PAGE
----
It’s a very obvious observation that we have all suffered quite a bit of loss as we have experienced the pandemic. Some of it was due to the pandemic.  Some of it just what happens. We may not be aware of just how much loss we have suffered.
There have been many bereavements, of course. But these has been compounded by the loss of the usual “rites”, from being present to say farewell to having a funeral with more than a few mourners.

There has also been the loss of employment for many.  That may mean redundancy, but furlough has also meant a loss of productivity, human contact, personal development, and feeling of value associated with the workplace. The workplace and work experience may be very different after lockdown. 

There has been a loss of memories for many.  Weddings and other significant life events have had to go on hold at least.  Husbands have not been able to attend births. Birthdays and other anniversaries have either migrated to zoom or haven’t been held at all.

There has been a loss of simply human contact. For some this has been almost total with supplies being delivered (at a distance) and infirmity meaning even a “Boris walk” hasn’t been possible.  So, no one to bump into, no one for a casual exchange of news. This also means a loss of physical activity for many, especially in sporting terms. The enjoyment as spectators has also been severely restricted.  Another type of loss.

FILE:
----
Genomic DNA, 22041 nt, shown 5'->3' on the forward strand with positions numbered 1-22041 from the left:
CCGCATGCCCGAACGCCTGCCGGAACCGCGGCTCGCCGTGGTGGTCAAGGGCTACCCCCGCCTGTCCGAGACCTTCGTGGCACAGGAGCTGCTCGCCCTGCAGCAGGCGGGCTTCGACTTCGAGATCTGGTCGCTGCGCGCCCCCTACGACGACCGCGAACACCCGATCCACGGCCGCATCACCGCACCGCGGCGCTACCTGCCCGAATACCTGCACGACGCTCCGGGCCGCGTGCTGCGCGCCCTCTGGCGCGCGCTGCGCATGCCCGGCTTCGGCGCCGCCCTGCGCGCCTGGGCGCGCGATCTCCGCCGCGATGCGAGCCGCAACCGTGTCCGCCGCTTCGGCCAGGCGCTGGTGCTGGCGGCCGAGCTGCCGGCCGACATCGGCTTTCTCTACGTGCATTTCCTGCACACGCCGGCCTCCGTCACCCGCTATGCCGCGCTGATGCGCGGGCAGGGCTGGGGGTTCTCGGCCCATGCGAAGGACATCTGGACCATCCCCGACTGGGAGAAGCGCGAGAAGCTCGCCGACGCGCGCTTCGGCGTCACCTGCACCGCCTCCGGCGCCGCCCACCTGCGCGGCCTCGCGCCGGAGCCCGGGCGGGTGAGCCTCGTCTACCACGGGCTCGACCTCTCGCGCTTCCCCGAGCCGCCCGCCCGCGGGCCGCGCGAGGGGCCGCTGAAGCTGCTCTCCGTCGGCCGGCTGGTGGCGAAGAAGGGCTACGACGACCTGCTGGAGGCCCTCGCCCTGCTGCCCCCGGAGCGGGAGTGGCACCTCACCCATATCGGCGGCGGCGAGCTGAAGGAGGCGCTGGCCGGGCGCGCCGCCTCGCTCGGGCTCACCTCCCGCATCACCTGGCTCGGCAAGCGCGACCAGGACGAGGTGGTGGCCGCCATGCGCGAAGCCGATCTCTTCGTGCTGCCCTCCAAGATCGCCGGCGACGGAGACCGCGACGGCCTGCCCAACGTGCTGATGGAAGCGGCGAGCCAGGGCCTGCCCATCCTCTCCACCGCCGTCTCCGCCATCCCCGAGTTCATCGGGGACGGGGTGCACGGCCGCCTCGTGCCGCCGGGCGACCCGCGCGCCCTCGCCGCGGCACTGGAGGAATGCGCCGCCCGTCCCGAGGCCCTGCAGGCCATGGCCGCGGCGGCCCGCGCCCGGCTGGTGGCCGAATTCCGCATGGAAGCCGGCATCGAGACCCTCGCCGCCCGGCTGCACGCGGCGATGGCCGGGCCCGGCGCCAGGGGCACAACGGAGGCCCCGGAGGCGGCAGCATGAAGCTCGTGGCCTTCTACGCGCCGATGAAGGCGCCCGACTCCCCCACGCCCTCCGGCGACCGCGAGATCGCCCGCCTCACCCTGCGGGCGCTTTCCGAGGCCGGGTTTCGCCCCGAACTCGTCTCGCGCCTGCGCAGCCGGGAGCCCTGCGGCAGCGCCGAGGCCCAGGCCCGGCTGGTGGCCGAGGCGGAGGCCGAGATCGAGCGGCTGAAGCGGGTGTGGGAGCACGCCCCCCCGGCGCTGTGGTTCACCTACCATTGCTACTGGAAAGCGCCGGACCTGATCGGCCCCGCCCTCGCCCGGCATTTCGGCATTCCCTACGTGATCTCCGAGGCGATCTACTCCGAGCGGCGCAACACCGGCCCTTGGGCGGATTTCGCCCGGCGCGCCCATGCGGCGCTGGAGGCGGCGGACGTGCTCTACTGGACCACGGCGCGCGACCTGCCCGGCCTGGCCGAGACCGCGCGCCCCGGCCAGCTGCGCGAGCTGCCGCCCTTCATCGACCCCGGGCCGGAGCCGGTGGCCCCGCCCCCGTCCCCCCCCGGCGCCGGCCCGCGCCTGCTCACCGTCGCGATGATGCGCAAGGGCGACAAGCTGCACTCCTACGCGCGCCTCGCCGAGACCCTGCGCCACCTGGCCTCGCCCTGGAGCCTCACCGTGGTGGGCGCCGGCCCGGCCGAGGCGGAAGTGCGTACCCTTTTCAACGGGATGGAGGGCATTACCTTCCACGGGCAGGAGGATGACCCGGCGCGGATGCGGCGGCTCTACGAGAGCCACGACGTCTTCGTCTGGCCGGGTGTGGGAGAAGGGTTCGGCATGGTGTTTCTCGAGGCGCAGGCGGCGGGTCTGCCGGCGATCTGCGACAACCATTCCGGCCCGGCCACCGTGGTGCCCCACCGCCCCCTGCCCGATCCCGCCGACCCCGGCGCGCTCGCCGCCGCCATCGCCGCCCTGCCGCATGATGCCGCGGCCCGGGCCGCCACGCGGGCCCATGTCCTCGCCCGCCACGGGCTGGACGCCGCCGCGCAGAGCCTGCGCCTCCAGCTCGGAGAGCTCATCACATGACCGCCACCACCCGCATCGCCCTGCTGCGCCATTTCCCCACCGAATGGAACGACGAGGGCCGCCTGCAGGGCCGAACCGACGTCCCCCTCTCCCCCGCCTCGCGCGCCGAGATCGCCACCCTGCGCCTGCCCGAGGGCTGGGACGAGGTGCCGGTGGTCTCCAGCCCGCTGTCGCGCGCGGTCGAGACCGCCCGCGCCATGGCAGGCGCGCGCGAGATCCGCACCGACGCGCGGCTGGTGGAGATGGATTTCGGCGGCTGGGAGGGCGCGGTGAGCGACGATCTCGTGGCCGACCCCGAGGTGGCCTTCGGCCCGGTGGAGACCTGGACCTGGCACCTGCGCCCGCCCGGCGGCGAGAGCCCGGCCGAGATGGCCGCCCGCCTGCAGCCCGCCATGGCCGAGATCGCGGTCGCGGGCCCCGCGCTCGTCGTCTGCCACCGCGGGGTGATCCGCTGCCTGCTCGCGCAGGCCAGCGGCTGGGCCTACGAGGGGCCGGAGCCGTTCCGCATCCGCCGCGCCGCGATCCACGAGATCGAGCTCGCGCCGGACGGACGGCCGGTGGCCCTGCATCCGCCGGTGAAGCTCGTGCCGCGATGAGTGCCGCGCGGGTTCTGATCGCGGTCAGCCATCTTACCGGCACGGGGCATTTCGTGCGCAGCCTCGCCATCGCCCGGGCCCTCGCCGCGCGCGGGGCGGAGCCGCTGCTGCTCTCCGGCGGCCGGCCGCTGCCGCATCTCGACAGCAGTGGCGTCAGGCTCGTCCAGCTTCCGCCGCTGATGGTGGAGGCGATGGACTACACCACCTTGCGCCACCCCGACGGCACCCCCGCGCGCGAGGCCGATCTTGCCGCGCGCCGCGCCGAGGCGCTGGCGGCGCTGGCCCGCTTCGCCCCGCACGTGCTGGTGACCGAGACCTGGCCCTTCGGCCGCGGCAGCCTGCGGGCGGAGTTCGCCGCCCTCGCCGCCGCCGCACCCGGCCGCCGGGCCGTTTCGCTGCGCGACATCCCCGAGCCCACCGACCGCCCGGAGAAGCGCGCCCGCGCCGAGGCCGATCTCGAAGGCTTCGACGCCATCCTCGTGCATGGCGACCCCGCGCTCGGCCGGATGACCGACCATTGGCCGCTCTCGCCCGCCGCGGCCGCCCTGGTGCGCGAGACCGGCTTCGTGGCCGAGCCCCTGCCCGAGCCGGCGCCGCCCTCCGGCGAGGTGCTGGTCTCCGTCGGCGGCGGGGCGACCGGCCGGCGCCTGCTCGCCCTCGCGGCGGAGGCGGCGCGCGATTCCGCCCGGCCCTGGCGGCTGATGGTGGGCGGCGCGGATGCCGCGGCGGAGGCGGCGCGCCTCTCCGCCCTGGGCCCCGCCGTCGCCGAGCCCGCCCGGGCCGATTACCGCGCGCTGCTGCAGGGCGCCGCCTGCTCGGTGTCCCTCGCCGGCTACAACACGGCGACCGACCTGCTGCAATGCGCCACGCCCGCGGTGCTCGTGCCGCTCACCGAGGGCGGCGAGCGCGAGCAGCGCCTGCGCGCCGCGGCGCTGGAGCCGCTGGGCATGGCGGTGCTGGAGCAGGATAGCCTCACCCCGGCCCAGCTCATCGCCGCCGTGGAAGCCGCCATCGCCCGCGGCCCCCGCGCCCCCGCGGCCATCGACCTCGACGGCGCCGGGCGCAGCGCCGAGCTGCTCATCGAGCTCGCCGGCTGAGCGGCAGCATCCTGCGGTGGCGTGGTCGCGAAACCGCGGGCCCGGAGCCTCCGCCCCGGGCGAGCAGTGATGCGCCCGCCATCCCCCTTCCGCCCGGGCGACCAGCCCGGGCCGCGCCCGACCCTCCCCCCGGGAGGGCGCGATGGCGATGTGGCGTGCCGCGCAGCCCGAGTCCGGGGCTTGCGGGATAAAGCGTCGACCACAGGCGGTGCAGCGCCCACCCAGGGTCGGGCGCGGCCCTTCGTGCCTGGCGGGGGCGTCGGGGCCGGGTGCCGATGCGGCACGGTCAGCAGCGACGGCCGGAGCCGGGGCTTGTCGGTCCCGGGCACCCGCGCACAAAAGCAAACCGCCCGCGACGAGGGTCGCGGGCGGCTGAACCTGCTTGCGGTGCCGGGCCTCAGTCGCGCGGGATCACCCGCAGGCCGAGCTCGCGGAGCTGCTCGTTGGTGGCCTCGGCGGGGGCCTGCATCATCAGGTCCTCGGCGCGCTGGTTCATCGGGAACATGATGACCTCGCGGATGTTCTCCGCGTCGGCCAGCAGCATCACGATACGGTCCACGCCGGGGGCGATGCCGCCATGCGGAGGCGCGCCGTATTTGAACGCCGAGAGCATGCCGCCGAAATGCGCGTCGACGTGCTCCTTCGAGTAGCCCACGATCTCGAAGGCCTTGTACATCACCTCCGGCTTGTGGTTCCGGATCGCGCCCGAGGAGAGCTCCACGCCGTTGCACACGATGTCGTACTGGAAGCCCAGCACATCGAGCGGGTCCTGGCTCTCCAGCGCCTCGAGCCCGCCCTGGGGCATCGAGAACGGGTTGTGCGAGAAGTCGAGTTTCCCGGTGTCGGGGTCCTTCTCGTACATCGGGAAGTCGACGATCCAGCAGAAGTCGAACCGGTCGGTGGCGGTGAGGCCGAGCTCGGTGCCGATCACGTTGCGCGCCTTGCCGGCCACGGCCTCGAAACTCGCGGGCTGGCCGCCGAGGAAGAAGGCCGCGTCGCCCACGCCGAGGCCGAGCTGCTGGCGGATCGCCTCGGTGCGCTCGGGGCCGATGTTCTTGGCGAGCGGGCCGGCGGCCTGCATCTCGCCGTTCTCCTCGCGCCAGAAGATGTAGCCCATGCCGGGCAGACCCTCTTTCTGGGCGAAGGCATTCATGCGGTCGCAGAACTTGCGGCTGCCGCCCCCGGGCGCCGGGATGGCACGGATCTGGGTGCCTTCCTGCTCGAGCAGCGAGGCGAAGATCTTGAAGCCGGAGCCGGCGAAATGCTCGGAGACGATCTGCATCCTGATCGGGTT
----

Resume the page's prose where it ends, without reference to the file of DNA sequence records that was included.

There has also been a loss of meaning and value that people derived from various spiritual activities.  Places of worship have been closed.  Zoom etc has helped, but there has still been loss.  Again, this has partly been about loss of human interaction, but there is also a loss at another level; one less easy to assess perhaps.

Hopefully, the point has been made, there has been widespread and significant loss shared by everyone in some way.  What effects may this have on us as we recover and seek to help others do the same. In some ways all losses lead to a “bereavement experience”. Looking at what we know of that may help us navigate what is to come.

Denial can be part of bereavement. “It’s not that important. We’ll soon be over it. No big deal”.  This may be operating in those who have denied covid exists, but, as lockdown is eased, it may become more significant in our behaviour.

Anger often arises too in bereavement.  It can “earth” onto those trying to help as well. How much of the lockdown protests or the “kill the bill” protests and resistance to vaccines, could have been fuelled at least to some extent by bereavement anger? Disorientation often comes with the shock of bereavement.  The inability to settle to tasks and the lack of motivation may accompany loss.  Alternatively, a sort of bargaining process can set in with arguing with people or the deity about what has happened.